Goualougo Triangle Ape Project
The Indianapolis Zoo supports the ongoing goal of the Goualougo Triangle Ape Project – to improve the conservation outlook of the Congo Basin's chimpanzees and gorillas through long-term applied research, enhanced protection of habitat, and strengthening of local capacity. [close]
International Elephant Foundation
The International Elephant Foundation (IEF) is composed of a group of Association of Zos and Aquariums zoos and other elephant facilities whose resident elephants are wildlife ambassadors helping to educate the public and raise valuable support dollars for elephant conservation.
Paul Grayson, Zoo deputy director and senior vice-president of conservation and science, serves on the IEF board of directors. In 2011, the IEF provided a total of $230,000 in support of elephant conservation.
Projects related to African elephant conservation include programs that combat poaching and protect wild populations throughout Africa, dissemination of research results utilized by conservation policy decision makers and education programming for various audiences including those who live in elephant range countries. Another valuable program funded by IEF is the "My Elephant Neighbor" program in West Africa. Through this program, thousands of children and their teachers have been able to learn about local elephants. Not all African families are aware of elephant conservation needs and this program utilizes the powerful voice of children to carry that message home to their parents. [close]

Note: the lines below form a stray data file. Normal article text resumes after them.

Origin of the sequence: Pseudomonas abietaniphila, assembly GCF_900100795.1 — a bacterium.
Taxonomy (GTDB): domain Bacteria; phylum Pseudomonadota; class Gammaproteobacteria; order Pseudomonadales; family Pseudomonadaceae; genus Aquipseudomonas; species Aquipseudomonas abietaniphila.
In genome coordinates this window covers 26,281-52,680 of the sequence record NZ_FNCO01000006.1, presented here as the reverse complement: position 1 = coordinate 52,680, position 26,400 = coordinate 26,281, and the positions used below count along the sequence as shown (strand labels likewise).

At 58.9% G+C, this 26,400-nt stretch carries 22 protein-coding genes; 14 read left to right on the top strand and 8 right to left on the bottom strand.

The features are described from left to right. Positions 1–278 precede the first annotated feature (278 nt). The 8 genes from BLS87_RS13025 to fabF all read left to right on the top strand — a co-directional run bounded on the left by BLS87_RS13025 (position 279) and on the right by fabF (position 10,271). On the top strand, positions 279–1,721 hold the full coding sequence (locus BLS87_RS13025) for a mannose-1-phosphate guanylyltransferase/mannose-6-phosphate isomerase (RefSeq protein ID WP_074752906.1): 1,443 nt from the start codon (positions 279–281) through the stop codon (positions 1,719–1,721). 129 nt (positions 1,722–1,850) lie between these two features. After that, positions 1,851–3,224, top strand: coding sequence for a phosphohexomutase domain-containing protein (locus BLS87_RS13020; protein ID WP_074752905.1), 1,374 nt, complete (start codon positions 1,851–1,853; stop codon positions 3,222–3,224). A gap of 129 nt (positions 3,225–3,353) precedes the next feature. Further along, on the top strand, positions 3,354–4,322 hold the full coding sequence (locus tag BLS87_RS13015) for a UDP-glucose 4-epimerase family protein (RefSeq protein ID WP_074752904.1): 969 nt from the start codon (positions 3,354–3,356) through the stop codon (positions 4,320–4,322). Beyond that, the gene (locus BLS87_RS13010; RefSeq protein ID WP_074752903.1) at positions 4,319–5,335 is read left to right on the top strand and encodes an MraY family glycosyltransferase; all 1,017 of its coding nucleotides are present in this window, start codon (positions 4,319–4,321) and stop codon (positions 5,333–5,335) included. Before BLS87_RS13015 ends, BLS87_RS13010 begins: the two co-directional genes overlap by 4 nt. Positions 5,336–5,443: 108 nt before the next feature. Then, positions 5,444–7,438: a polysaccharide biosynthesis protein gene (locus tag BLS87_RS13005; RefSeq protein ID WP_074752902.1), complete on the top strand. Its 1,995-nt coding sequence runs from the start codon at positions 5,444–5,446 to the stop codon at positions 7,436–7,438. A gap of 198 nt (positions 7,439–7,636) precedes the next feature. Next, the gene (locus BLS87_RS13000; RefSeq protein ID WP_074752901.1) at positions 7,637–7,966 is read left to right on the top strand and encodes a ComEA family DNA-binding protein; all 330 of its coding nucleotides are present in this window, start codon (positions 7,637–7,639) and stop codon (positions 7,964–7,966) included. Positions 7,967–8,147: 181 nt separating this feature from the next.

International Union for Conservation of Nature (IUCN)
The Indianapolis Zoo provides financial support to IUCN's climate change vulnerability assessment of tree species in Borneo. The assessment studies trees for viable species survival and builds local capacity for reforestation. [close]
Kutai Orangutan Project
The Zoo supports the Kutai Orangutan Project in the Kutai National Park in East Kalimantan, Borneo. The project started in 2009 in an effort to protect the seriously endangered orangutan population and recover the critical habitat that has been largely destroyed. The project is led by Dr. Anne Russon, who has studied orangutans for more than 30 years. The Kutai Orangutan Project site runs along the south side of the Sangata River and inland. This is an important site because it is vulnerable due to excessive clearing and people moving to the land. So far, the project has found more than two-dozen orangutans in this area. The Project says the orangutans are all healthy and reproducing normally. You can learn more about the Kutai Orangutan Project at the Indianapolis Zoo's Simon Skjodt International Orangutan Center. [close]